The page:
What are the two factors that determine tension of whole muscles?
1. Number of fibers per motor unit
2. Recruitment--activation of more motor units
Type of skeletal muscle that deals with metabolism. Has numerous mitochondria, rely on oxidative phosphorylation for ATP, highly vascularized, contain myoglobin to transport and help store O2 in cells, "red" muscle due to myoglobin
Type of skeletal muscle that deals with metabolism. Has high amounts of glycolytic enzymes, few mitochondria, large stores of glycogen, little myoglobin, poorly vascularized, pale color, "white" muscle fibers
Type of skeletal muscle that has low ATPase activity, and slow cross-bridge cycling
Type of skeletal muscle that has high ATPase activity, and rapid cross-bridge cycling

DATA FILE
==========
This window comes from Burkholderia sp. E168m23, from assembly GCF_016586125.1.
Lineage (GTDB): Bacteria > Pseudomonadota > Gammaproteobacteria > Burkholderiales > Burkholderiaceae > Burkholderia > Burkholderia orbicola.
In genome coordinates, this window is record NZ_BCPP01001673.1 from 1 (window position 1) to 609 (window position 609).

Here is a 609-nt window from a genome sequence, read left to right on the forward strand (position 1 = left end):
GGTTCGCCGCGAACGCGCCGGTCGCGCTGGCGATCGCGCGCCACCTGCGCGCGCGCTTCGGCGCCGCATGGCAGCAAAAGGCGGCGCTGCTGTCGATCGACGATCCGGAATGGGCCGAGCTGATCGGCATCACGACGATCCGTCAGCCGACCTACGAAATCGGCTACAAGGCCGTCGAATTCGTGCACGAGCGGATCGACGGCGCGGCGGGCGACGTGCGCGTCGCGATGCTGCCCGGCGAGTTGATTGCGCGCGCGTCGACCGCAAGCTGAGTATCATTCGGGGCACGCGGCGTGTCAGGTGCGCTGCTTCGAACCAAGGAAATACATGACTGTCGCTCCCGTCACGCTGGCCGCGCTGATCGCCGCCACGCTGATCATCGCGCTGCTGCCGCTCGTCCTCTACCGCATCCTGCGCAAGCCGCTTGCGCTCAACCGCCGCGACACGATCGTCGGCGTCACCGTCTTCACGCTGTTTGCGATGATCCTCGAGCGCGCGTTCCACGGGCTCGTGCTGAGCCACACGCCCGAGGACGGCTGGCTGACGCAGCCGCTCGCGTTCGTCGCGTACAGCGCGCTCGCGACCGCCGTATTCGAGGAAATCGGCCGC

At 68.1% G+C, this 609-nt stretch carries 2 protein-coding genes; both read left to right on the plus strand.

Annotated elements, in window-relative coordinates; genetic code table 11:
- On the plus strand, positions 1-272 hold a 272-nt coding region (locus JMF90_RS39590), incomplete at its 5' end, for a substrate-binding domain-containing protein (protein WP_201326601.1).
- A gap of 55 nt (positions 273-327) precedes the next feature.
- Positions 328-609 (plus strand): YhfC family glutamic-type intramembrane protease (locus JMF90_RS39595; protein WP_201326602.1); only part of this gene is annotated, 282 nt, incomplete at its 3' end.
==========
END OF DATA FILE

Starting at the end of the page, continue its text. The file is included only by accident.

What are the three characteristics of muscle fiber types?
1. Myosin ATPase activity (slow-twitch or fast-twitch)
2. Metabolism (oxidative or glycolytic)
3. Fiber Size (small, medium, or large)
What is the order of recruitment of muscle fiber types?
1. Type I
2. Type IIa
3. Type IIb
Decrease in tension after continuous stimulation
Which muscle fiber type fatigue the slowest?
Which muscle fiber type fatigue the fastest?
What is the present theory of the mechanism of muscle fatigue?
Accumulation of inorganic phosphate (PO4) during muscle activity inhibits cross bridges binding to actin
Bundles of muscle fibers
Do the thick and thin filaments change length during muscle contraction?
No, shortening is due to thin filaments sliding over the thick filaments
What are the four steps of the cross bridge cycle in muscle contraction?
1. "Energized" cross bridge attaches to actin
2. Pi is released and cross bridge rotates and pulls the thin filaments towards the center of the sarcomere; ADP is released from myosin head